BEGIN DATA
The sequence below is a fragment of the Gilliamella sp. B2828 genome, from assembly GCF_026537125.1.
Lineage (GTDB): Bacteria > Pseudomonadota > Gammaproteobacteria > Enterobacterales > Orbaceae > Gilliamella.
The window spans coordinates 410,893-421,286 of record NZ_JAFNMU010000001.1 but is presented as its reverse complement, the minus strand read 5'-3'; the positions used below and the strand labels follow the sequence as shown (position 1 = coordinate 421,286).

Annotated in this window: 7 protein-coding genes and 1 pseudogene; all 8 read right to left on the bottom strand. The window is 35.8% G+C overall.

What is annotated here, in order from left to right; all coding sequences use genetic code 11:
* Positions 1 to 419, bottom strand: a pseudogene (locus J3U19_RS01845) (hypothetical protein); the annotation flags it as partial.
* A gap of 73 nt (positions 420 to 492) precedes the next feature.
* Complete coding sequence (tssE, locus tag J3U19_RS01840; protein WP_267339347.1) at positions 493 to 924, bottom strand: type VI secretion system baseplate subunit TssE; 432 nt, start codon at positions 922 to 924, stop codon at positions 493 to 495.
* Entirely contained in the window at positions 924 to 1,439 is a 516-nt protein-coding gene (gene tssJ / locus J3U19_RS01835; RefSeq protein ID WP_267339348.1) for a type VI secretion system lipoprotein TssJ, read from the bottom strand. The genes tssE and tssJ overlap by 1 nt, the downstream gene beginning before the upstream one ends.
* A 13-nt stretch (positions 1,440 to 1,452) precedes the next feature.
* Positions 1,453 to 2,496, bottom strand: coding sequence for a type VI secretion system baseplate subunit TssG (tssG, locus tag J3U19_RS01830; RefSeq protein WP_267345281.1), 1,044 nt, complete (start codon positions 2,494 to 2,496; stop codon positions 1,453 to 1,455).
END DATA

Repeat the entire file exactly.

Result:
The sequence below is a fragment of the Gilliamella sp. B2828 genome, from assembly GCF_026537125.1.
Lineage (GTDB): Bacteria > Pseudomonadota > Gammaproteobacteria > Enterobacterales > Orbaceae > Gilliamella.
The window spans coordinates 410,893-421,286 of record NZ_JAFNMU010000001.1 but is presented as its reverse complement, the minus strand read 5'-3'; the positions used below and the strand labels follow the sequence as shown (position 1 = coordinate 421,286).

Annotated in this window: 7 protein-coding genes and 1 pseudogene; all 8 read right to left on the bottom strand. The window is 35.8% G+C overall.

What is annotated here, in order from left to right; all coding sequences use genetic code 11:
* Positions 1 to 419, bottom strand: a pseudogene (locus J3U19_RS01845) (hypothetical protein); the annotation flags it as partial.
* A gap of 73 nt (positions 420 to 492) precedes the next feature.
* Complete coding sequence (tssE, locus tag J3U19_RS01840; protein WP_267339347.1) at positions 493 to 924, bottom strand: type VI secretion system baseplate subunit TssE; 432 nt, start codon at positions 922 to 924, stop codon at positions 493 to 495.
* Entirely contained in the window at positions 924 to 1,439 is a 516-nt protein-coding gene (gene tssJ / locus J3U19_RS01835; RefSeq protein ID WP_267339348.1) for a type VI secretion system lipoprotein TssJ, read from the bottom strand. The genes tssE and tssJ overlap by 1 nt, the downstream gene beginning before the upstream one ends.
* A 13-nt stretch (positions 1,440 to 1,452) precedes the next feature.
* Positions 1,453 to 2,496, bottom strand: coding sequence for a type VI secretion system baseplate subunit TssG (tssG, locus tag J3U19_RS01830; RefSeq protein WP_267345281.1), 1,044 nt, complete (start codon positions 2,494 to 2,496; stop codon positions 1,453 to 1,455).